The emerging power of Japan’s ‘Hydrangea’ revolution

Feature story - July 6, 2012
Like the flower it has been named after, a budding civil movement is emerging and taking root in Japan to protest against the government’s decision to restart the Ohi nuclear plant.

The restart, just 18 months after the devastating tsunami and resulting nuclear Fukushima nuclear disaster last year, has sparked indignation and alarm in a Japanese society left scarred by the catastrophe.

We are a nation not especially known for public protests or civil disobedience, the rolling demonstrations in Japan this week and last suggest a major shift in Japanese society.

Junichi SatoThis movement against nuclear energy has been named after the Hydrangea, a flower the Japanese have traditionally loved because it blooms in June and July, giving hope during the dark, rainy season.

The symbolism of the flower is strikingly synonymous with the growing civil movement against nuclear power.

Born out of the aftermath of arguably one of Japan’s darkest hours, the movement offers hope and is gathering in numbers – similar to how the Hydrangea forms its flower; each small flower bunches together to form a bigger, more vibrant, flower.

Mass protest

Last Friday, stood with trembling excitement among tens of thousands of people shouting “Saikado Hantai” (No Restart of Nuclear Plant) in front of the gate of the prime minister’s office in Tokyo.

The protestors had emerged to object to a decision from Prime Minister Yoshihiko Noda to restart the first nuclear reactor following the 3/11 disaster.  

Heading up the stairs from the subway station towards the demonstration, I could already feel the powerful energy of the protest.

Even mothers with small children, the future of Japan, were holding handmade banners saying “NO NUKES”.

Held on a Friday night, city workers in suits left their offices to join the protest after work. They too were holding placards in a protest that is truly made up of diverse parts of Japanese society.
 
The last time I saw a crowd of people that came close to this was a march in 2003, when the Japanese people voiced their opposition to war in Iraq.

This time, however, the atmosphere of the protest was different. It was not organised by an organisation and was absent of flags and banners brandishing a single group’s name.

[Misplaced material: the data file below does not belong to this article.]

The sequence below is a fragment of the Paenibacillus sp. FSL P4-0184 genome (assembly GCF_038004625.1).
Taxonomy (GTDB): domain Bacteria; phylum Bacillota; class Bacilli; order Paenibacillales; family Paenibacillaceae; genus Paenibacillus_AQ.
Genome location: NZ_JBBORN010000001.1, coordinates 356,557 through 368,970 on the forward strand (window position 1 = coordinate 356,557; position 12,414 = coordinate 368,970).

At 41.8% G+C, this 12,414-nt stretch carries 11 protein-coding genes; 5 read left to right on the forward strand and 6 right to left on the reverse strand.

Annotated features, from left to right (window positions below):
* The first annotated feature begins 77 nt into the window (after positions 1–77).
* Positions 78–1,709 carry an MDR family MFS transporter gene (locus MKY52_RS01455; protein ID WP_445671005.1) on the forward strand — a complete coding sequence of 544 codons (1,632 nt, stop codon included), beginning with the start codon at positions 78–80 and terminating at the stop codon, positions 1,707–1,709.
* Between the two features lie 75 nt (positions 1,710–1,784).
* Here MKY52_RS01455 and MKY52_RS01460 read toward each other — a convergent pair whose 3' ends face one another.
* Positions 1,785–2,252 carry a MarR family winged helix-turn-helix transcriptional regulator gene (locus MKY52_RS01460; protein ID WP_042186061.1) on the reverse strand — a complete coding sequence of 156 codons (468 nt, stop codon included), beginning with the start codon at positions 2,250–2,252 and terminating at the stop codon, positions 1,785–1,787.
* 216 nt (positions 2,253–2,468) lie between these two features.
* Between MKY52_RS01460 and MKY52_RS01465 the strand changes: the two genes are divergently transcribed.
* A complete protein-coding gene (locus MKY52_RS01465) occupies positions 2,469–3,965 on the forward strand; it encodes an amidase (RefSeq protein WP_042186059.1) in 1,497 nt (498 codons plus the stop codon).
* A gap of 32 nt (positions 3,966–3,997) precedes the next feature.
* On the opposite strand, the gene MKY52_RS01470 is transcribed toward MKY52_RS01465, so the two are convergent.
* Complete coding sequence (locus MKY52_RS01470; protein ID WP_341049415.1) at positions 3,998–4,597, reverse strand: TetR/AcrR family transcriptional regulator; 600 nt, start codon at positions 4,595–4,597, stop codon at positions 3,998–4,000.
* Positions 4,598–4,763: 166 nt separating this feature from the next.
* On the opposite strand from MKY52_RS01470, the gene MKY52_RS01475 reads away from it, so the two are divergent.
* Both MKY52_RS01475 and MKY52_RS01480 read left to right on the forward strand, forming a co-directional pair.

Instead, people simply came to protest because they wanted to be there and directly communicate their concerns to the prime minister. That is why I felt the power of the message: it came from individuals. It was extraordinarily energizing.

Changing civil society

In 2008, I was arrested and later sentenced to a suspended prison term because I had stood up for the public good; exposing scandals in the subsidised Japanese whaling industry.

It has been an extremely hard fight to have the ideal of ‘freedom of expression’ recognised in conservative Japanese society. Generally, people have believed that the government and big corporations are always right.

A parliamentary report released this week blamed lax safety measures at the country’s nuclear plants due to what it called the country’s powerful and “collusive” decision-makers and on a conformist culture that allowed them to operate with little scrutiny.  

This is now starting to change.

The 3/11 disaster has changed people’s understanding and undermined their trust in the government and big corporations. Citizens have become more critical of government information and are more open to protest.

Last Friday, the protest spilled over from pedestrian paths onto the six-lane road in front of the prime minister’s house. Effectively, they marched on the street and occupied it. A follow-up protest will soon be held at the same location.

Although the first nuclear reactor was restarted this week, I am sure that politicians are feeling the power of ‘Revolution Hydrangea 紫陽花革命’.

Join us, support the citizens of Japan and be part of the Hydrangea Revolution.
Create a twitter storm to tell the Japanese Prime Minister Noda ‘#紫陽花革命’

Simply copy the Japanese characters (Saikado Hantai) below to tweet @kantei, too.

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再稼働反対 Japanese Prime Minister Noda, #DontRestartNukes. @kantei  #紫陽花革命
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Together we can take hold of a nuclear-free future.

Saikado Hantai 再稼働反対!!

Junichi Sato is Executive Director of Greenpeace Japan

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